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Ballet Talk for Dancers

Hyperextension and first position


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I have quite hyperextended legs and no one has ever told me to slightly bend my knees so my heels can touch in first position until the other day when a ballet friend suggested it.

Should I do this? Will it look messy to bend my knees? Is it that important for the heels to touch if they don't naturally?

I DID read that with hyperextension, if you give into it, more pressure can be put on the joints....is this true?

Have NO idea what to do!?

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BlleFille, absolutely do not bend your knees! That was not a good suggestion from your friend. There are two schools of thought on dealing with this. Some teachers will allow a very small space between the heels, so that the knees can be straight. The problem is that if the space is too big, that will push you into your hyperextension, and that is not what you want to do. Use only enough space to straighten, but not overstraighten, the knees, and keep them from overlapping.


The Vaganova method wants the heels together, and works with the alignment to make this happen without bending the knees. So, it will depend on what your teacher will allow. If the teacher will not allow a small space, and is teaching Vaganova, then he or she should know how to teach you what they want and how to do it correctly without bent knees. Do not ask friends! Only teachers. :)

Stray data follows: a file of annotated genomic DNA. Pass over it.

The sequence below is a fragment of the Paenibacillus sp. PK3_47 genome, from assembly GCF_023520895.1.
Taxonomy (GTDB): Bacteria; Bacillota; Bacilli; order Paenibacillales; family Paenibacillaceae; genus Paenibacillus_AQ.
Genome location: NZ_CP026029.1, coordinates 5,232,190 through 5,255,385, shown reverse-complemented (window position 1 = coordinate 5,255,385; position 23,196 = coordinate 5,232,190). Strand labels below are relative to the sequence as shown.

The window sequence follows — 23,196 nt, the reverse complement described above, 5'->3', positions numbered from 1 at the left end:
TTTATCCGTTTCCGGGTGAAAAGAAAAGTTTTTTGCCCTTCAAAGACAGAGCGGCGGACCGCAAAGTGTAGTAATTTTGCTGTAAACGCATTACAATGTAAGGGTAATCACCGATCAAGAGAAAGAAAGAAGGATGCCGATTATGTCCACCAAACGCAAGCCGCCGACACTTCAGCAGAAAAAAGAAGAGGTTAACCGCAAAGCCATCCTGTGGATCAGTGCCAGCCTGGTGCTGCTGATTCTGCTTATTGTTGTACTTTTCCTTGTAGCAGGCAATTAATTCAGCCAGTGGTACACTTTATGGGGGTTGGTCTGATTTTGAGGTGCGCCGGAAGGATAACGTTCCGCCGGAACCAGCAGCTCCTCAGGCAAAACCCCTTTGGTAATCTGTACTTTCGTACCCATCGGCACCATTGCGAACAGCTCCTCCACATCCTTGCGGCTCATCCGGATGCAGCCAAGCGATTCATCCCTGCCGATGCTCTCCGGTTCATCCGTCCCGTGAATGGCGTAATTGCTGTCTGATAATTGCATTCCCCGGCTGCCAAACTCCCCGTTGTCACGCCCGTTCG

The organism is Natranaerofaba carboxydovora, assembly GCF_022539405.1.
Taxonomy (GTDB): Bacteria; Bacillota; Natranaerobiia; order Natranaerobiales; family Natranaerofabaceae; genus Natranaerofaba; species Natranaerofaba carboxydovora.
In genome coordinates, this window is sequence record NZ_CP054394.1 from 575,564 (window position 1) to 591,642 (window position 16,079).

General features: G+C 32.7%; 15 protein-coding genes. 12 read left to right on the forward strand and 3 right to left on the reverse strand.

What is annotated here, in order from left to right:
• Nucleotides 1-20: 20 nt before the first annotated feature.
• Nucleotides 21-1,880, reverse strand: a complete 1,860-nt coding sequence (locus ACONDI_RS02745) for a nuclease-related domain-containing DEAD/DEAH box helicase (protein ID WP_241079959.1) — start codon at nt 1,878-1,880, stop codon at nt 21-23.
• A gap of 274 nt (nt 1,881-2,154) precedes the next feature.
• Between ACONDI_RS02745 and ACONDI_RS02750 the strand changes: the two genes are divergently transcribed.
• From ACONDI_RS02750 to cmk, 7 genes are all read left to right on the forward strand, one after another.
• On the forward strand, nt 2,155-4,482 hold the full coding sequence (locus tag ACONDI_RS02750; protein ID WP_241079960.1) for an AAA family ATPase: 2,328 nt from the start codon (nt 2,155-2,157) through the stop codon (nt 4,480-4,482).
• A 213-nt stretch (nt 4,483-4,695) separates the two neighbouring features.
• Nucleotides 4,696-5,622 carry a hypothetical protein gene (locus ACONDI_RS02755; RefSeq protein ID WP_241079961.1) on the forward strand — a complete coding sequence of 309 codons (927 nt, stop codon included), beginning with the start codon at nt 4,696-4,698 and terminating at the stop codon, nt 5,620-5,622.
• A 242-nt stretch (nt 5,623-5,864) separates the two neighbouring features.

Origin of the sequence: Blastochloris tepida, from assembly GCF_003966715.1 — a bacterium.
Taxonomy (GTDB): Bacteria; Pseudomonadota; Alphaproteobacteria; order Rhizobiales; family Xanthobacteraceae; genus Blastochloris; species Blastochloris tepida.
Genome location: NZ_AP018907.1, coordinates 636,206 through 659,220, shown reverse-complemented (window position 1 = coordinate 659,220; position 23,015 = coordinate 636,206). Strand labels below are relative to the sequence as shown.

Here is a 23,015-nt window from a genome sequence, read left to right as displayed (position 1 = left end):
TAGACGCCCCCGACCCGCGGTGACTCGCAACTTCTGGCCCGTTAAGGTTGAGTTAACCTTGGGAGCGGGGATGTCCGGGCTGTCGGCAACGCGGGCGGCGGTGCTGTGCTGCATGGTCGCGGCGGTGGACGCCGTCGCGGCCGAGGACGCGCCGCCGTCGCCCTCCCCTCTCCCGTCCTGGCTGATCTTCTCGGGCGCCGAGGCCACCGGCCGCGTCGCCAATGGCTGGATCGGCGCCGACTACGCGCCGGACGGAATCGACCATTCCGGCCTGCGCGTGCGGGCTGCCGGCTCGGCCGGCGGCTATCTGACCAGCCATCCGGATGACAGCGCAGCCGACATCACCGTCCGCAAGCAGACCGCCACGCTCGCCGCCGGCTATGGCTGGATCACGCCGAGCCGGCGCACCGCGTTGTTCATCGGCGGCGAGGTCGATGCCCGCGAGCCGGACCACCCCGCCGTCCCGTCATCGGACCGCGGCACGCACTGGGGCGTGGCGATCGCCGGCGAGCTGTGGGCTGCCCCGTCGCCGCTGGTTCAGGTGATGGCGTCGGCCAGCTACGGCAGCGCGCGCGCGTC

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I must agree with Ms Leigh, bent knees is not a good way to go!


It is true that working the legs incorrectly in hyper extension can lead to overstretched ligaments and potential knee problems. If you are pushing back into the knees, instead of lenghthening up out of them you could be doing damage in the long term.


What your friend might have been trying to say, is what Ms Leigh suggests above, of working with the heels together which will initially "feel" like the knees are "bent". In reality they are actually straight, just not hyper extended. You would then need to retrain the way you stand and work so that you are not pushing backwards into the knees or sitting into them. I try and get students to think of pushing down into and away from the floor to make their legs long and strong, and lengthen the legs upwards instead of back into the knees. Work with your teacher until you can find the correct alignment and a new "feel" to work with.

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It is also important to find out just how much the legs are actually hyperextended, and what could be won through a slight change in pelvic alignment; that is sometimes actually quite significant, in my experience.

And that is something which only someone who can see you and knows what it is they are looking for can tell. :D


You (a person with hyperextended knees) will of course have to re-learn what "straight" feels like, as it could well be that for quite some time "straight" for was actually "over-stretched", so the muscle-memory has to be "reprogrammed", somewhat. :)



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